keywords = "Adhesion molecule, Growth cone, Interference reflection microscopy, Neurite growth, Time-lapse video microscopy",
author = "Judith Drazba and Patricia Liljelund and Carolyn Smith and Ross Payne and Vance Lemmon",
year = "1997",
month = "6",
day = "18",
doi = "10.1016/S0165-3806(97)00041-2",
language = "English",
volume = "100",
pages = "183--197",
journal = "Developmental Brain Research",
issn = "0165-3806",
publisher = "Elsevier BV",
number = "2",

}

TY - JOUR

T1 - Growth cone interactions with purified cell and substrate adhesion molecules visualized by interference reflection microscopy

AU - Drazba, Judith

AU - Liljelund, Patricia

AU - Smith, Carolyn

AU - Payne, Ross

AU - Lemmon, Vance

PY - 1997/6/18

Y1 - 1997/6/18

N2 - The migration of growth cones on substrates consisting of naturally occurring cell adhesion molecules has been extensively studied in cell culture. However, relatively little is known about how growth cones contact the substrate or how the patterns of contact change as growth cones move forward. We have examined the interactions of chick retinal ganglion cell growth cones with laminin, merosin, N-cadherin, L1 and poly-L-lysine by time- lapse interference reflection microscopy (IRM) using a laser scanning confocal microscope. In images obtained by IRM, areas of a cell that are closely apposed to the substrate appear dark whereas areas that are farther away appear light. Growth cones on laminin and merosin were almost uniformly light, indicating that very little of the membrane was in close contact with the substrate. Growth cones on N-cadherin had a mottled appearance with some relatively large dark gray areas. The proximal portions of filopodia often were dark, in contrast to those on laminin and merosin which were light. In addition, growth cones on N-cadherin had numerous dark gray punctate regions of close association with the substrate. Growth cones on L1 had darker regions than growth cones on other substrates and these comprised a larger fraction of their area. There also were differences in the temporal dynamics of growth cone interactions with different substrates and these differences correlated with differences in rates of growth. None of the contacts observed in growth cones were as dark or stable as focal contacts of fibroblasts.

AB - The migration of growth cones on substrates consisting of naturally occurring cell adhesion molecules has been extensively studied in cell culture. However, relatively little is known about how growth cones contact the substrate or how the patterns of contact change as growth cones move forward. We have examined the interactions of chick retinal ganglion cell growth cones with laminin, merosin, N-cadherin, L1 and poly-L-lysine by time- lapse interference reflection microscopy (IRM) using a laser scanning confocal microscope. In images obtained by IRM, areas of a cell that are closely apposed to the substrate appear dark whereas areas that are farther away appear light. Growth cones on laminin and merosin were almost uniformly light, indicating that very little of the membrane was in close contact with the substrate. Growth cones on N-cadherin had a mottled appearance with some relatively large dark gray areas. The proximal portions of filopodia often were dark, in contrast to those on laminin and merosin which were light. In addition, growth cones on N-cadherin had numerous dark gray punctate regions of close association with the substrate. Growth cones on L1 had darker regions than growth cones on other substrates and these comprised a larger fraction of their area. There also were differences in the temporal dynamics of growth cone interactions with different substrates and these differences correlated with differences in rates of growth. None of the contacts observed in growth cones were as dark or stable as focal contacts of fibroblasts.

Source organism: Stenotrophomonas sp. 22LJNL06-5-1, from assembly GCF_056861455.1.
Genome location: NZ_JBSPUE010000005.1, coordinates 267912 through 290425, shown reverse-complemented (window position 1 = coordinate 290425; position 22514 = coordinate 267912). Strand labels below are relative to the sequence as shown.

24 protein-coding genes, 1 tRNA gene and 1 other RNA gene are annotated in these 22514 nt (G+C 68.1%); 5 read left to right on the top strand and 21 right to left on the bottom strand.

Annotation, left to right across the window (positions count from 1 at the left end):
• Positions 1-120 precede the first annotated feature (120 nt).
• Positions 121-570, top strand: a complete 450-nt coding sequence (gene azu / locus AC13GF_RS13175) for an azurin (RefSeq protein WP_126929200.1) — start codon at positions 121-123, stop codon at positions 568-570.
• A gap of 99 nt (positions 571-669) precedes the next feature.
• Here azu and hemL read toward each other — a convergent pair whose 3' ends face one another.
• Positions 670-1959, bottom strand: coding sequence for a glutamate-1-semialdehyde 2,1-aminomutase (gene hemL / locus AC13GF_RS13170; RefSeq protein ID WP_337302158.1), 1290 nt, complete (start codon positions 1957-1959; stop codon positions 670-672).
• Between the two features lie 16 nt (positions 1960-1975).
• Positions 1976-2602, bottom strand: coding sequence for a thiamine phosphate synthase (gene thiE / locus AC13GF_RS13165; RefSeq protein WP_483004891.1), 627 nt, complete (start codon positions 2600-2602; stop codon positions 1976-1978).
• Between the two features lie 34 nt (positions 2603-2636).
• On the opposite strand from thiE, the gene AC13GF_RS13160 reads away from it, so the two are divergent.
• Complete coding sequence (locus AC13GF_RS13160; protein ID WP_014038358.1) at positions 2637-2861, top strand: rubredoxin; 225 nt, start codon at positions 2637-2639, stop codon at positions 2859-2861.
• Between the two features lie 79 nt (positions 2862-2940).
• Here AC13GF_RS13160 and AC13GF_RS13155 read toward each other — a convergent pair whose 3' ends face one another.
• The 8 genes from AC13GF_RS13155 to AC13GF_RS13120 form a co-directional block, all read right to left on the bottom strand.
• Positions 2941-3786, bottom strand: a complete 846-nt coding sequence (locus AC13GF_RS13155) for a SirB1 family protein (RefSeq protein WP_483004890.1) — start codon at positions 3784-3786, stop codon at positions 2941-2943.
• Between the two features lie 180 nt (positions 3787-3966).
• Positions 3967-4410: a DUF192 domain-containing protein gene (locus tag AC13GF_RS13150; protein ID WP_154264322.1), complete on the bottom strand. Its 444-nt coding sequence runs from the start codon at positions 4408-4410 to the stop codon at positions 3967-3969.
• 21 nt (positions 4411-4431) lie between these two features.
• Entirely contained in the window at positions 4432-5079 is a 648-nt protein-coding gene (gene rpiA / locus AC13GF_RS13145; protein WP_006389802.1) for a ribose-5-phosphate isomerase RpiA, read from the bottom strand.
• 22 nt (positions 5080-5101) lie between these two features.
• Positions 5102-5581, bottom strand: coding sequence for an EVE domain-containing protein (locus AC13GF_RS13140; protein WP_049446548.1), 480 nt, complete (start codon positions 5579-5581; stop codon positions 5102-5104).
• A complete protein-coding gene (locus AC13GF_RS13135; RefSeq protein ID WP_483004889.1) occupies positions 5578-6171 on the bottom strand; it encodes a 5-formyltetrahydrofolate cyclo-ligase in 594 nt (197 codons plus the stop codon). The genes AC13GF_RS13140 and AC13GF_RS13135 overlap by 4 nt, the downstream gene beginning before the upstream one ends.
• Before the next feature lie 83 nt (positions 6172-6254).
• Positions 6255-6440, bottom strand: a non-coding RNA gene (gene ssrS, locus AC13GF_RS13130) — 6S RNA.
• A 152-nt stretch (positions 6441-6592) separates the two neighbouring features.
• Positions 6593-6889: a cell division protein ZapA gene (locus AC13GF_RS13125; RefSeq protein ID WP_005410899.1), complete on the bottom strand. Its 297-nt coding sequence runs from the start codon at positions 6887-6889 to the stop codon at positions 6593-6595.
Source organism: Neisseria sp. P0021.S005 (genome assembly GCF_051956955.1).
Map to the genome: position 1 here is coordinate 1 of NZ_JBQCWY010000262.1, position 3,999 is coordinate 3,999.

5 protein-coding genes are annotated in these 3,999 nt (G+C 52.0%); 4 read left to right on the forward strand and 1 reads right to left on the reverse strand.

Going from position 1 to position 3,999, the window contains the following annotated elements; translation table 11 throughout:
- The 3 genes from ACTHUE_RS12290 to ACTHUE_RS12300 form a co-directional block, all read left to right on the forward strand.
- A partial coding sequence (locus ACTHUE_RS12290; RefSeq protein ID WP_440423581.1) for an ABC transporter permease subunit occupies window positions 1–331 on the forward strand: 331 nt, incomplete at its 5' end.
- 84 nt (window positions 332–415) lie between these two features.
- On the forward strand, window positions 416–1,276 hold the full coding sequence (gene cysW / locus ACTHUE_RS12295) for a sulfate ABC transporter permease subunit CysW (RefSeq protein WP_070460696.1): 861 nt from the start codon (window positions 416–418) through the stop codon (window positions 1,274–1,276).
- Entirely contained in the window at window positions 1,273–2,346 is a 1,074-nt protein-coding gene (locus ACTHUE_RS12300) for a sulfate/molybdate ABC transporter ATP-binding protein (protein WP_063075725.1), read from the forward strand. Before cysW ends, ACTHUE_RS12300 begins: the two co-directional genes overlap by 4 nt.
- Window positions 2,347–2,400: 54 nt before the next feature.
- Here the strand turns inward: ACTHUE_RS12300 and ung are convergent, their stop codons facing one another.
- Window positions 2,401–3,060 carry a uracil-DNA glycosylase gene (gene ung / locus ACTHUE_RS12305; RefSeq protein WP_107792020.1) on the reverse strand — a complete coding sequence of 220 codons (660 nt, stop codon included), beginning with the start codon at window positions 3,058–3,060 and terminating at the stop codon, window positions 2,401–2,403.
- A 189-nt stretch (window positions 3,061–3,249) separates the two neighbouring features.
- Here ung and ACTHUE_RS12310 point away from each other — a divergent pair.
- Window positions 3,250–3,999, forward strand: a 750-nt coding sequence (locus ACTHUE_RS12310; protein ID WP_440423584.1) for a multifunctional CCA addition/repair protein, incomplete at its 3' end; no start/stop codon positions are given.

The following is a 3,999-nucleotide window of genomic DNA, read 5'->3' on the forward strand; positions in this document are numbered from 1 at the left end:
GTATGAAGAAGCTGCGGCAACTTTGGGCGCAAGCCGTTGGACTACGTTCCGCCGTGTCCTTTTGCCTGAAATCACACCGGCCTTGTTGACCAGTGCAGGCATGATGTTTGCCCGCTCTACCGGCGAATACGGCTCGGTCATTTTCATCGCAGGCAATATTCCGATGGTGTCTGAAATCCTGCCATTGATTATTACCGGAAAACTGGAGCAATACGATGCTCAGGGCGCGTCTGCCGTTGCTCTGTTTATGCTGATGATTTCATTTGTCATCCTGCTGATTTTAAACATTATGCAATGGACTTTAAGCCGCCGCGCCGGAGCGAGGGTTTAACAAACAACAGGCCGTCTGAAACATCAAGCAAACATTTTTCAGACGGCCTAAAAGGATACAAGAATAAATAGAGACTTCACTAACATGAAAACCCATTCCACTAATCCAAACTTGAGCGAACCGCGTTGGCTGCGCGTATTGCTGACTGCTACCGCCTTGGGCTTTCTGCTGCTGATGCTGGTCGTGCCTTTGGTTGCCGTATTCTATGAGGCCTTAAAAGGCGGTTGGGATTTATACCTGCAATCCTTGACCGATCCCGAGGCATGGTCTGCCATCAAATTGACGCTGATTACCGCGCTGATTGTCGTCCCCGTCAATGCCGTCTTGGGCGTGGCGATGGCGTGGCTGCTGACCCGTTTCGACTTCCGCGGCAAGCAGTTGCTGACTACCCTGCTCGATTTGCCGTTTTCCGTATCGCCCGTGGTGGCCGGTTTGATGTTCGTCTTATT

KW - Adhesion molecule

KW - Growth cone

KW - Interference reflection microscopy

KW - Neurite growth

KW - Time-lapse video microscopy

UR - http://www.scopus.com/inward/record.url?scp=0030799492&partnerID=8YFLogxK

UR - http://www.scopus.com/inward/citedby.url?scp=0030799492&partnerID=8YFLogxK

U2 - 10.1016/S0165-3806(97)00041-2

DO - 10.1016/S0165-3806(97)00041-2

M3 - Article

C2 - 9205809

AN - SCOPUS:0030799492

VL - 100

SP - 183

EP - 197

JO - Developmental Brain Research

JF - Developmental Brain Research

SN - 0165-3806

IS - 2

ER -